Question: I tore my ACL playing soccer this fall. Can I play hockey without surgery? If I have the surgery right now, can I play hockey later this year?
Answer: This is one of the most frequently asked questions that I encounter. When anterior cruciate ligament (ACL) tears occur in hockey players, should they be reconstructed? The ACL is essential to providing stability to the knee for twisting, pivoting, and cutting activities. When an athlete has an ACL tear, the knee can actually partially dislocate with a significant twisting episode. Every time this happens, either the cartilage at the end of the bone or one of the menisci, which act as shock absorbers in the knee, can be torn. More than 50 percent of athletes who try to play through a season with an ACL tear have been found to have either torn menisci or damaged cartilage. These players should be carefully evaluated as to whether or not it is safe to skate through a season without an intact ACL.
However, depending on the amount of stability that the athlete has after the ACL tear, some hockey players with minimal instability can compensate for a torn ACL and skate effectively in a brace for a season. These players should have reconstruction surgery at the end of the season to return full stability to the knee. For those skaters who have significant instability on their exam or for goalies, it is probably best to look at having the ACL reconstruction done right away to protect one’s knee from further damage.
The post-surgery rehabilitation process is very important and requires a minimum of 6-7 months before hockey players can return to full on-ice activities. Studies have shown that returning to contact sports prior to this time increases the re-tear risk.
For the first three weeks after ACL surgery, patients work on getting their range of motion back and also work on reactivation of their quadriceps muscles. We have found that those patients who work on extending their knee out straight immediately after surgery tend to have a much quicker return to function. Also during these first few weeks, patients should be full weight bearing, but stay on crutches until they can walk without a limp. Once patients can perform a straight leg raise without an extension sag at the knee, they can usually progress off crutches.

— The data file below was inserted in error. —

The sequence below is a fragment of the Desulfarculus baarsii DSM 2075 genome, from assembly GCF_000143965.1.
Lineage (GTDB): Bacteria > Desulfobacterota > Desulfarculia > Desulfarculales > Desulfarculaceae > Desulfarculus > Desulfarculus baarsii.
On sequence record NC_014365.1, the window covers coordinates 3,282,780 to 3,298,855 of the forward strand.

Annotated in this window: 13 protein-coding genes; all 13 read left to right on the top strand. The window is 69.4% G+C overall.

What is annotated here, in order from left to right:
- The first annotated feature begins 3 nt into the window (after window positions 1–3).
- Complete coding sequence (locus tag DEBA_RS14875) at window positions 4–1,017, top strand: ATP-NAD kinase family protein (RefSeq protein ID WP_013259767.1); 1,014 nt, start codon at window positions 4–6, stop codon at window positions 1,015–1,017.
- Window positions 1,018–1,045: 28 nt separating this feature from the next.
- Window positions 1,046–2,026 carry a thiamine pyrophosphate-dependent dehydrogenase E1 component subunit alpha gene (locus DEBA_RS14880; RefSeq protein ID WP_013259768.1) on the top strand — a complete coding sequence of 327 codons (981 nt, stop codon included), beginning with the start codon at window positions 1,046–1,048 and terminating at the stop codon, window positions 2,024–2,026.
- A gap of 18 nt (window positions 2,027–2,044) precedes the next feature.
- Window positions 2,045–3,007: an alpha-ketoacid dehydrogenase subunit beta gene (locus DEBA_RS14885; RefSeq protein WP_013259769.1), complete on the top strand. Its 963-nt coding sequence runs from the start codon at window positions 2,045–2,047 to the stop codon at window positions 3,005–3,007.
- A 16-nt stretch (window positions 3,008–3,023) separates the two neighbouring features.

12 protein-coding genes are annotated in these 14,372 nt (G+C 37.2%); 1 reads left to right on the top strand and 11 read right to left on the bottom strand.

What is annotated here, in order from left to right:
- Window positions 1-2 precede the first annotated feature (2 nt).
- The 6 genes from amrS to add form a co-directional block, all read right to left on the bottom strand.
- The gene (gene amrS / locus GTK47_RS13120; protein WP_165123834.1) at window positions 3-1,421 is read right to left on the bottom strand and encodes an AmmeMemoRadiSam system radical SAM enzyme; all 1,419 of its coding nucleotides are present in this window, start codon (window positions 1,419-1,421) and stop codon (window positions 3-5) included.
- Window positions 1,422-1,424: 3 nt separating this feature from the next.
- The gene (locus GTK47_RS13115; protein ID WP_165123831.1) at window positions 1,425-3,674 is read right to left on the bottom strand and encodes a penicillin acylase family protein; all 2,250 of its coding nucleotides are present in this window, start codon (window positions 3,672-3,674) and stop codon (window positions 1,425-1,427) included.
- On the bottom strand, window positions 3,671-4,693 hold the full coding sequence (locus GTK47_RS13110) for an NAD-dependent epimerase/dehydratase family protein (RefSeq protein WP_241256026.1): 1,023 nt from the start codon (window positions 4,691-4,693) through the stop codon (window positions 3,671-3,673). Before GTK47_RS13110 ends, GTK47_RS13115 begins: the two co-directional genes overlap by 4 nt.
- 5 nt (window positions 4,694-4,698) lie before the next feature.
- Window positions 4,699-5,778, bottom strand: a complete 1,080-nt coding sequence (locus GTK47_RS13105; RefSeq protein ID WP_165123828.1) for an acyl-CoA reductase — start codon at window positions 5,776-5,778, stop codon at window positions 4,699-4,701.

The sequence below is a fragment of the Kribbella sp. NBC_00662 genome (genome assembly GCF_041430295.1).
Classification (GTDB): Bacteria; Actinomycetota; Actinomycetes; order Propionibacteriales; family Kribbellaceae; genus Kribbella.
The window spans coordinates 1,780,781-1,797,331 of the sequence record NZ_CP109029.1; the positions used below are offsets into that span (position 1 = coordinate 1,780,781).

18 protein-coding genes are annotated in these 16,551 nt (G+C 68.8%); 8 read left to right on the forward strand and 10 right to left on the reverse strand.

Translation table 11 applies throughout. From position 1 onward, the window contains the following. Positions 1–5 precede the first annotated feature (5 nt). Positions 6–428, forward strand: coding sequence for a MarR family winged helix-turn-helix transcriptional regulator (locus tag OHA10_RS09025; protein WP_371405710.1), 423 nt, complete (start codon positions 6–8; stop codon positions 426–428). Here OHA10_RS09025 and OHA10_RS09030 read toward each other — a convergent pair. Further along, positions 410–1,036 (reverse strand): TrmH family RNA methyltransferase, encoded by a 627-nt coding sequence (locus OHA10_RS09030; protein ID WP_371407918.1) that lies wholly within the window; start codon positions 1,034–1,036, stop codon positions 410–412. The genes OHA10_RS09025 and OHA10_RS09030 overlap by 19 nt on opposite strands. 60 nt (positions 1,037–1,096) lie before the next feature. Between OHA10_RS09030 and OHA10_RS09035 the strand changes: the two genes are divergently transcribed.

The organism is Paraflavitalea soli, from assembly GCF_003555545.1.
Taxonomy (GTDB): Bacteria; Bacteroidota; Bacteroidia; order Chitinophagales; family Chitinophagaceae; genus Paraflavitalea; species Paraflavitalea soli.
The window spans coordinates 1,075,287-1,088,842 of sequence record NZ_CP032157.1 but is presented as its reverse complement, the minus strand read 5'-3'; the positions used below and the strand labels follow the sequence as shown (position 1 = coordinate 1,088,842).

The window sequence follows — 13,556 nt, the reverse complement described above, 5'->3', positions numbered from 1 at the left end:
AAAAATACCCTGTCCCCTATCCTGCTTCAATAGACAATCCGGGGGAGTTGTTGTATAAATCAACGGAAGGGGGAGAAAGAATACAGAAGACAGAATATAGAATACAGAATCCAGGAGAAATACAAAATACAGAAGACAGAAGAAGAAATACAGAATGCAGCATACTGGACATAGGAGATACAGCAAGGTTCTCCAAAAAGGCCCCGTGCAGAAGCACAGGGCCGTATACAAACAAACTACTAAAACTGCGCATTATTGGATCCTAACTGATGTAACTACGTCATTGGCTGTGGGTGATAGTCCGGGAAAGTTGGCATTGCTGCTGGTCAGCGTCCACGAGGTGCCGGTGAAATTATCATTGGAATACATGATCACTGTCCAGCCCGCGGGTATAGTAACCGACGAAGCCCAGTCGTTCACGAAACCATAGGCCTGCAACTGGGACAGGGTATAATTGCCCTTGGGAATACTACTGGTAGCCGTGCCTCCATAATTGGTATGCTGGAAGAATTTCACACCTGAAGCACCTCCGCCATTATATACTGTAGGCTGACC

For the first six weeks after surgery, patients should not do any extensive lifting, twisting, turning or pivoting because it takes a minimum of six weeks for the bone plug from the ACL graft to heal in the bone tunnel created to replace the injured ligament.
Between 6 and 12 weeks, athletes progressively increase their activities to include stationary bicycling, using an elliptical machine, and doing leg presses as tolerated. Towards the end of this time frame, they may work on more involved exercises and work on a balancing program with their athletic trainers or physical therapists.
At three months postoperatively, most athletes are strong enough that they could start a jogging and running program. They may also work on more sports specific activities. At four months postoperatively, we allow athletes to return back to non-contact skating. We still recommend that they avoid twists, turns, pivots, and crossovers for the first 1-2 weeks after they get back to skating and that goalie avoid on-ice drills until 5 months postoperatively.
About six months postoperatively, an athlete usually has full return of their strength and function. At this point, if the athlete can pass agility, balance, and overall strength tests, we allow them to get back to full on-ice activities.
The issue of when to return to play after an ACL reconstruction is important because we have seen several athletes in the past who tore their ACL reconstruction grafts when they returned to on-ice activities sooner than five months after surgery. This is especially important to recognize in younger patients with allograft (cadaveric) reconstructions, where the risk of tearing their ACL grafts is very high if they return to activities prior to nine months postoperatively. Thus, it is essential to make sure that you are properly rehabilitated and have the strength and balance necessary to return to on-ice activities without re-injuring your reconstruction graft so that you can maintain good long term knee health and continue to play hockey.
To answer your question, unless you have been carefully evaluated and found to have very stable knee, it is recommended that you have an ACL reconstruction performed prior to returning to hockey in order to reduce the risk of long-term damage to your knee. If your new ACL is reconstructed using part of your own patellar tendon and you stay on top of the rehabilitation process, it may be possible to get back to playing hockey within six months.
Robert F. LaPrade, M.D., Ph.D. is a complex knee surgeon at The Steadman Clinic in Vail, Colorado. He is very active in research for the prevention and treatment of ice hockey injuries. Dr. LaPrade is also the Chief Medical Research Officer at the Steadman Philippon Research Institute. Formerly, he was the team physician for the University of Minnesota men’s hockey team and a professor in the Department of Orthopaedic Surgery at the U of M. If you have a question for the Hockey Doc, e-mail it to firstname.lastname@example.org.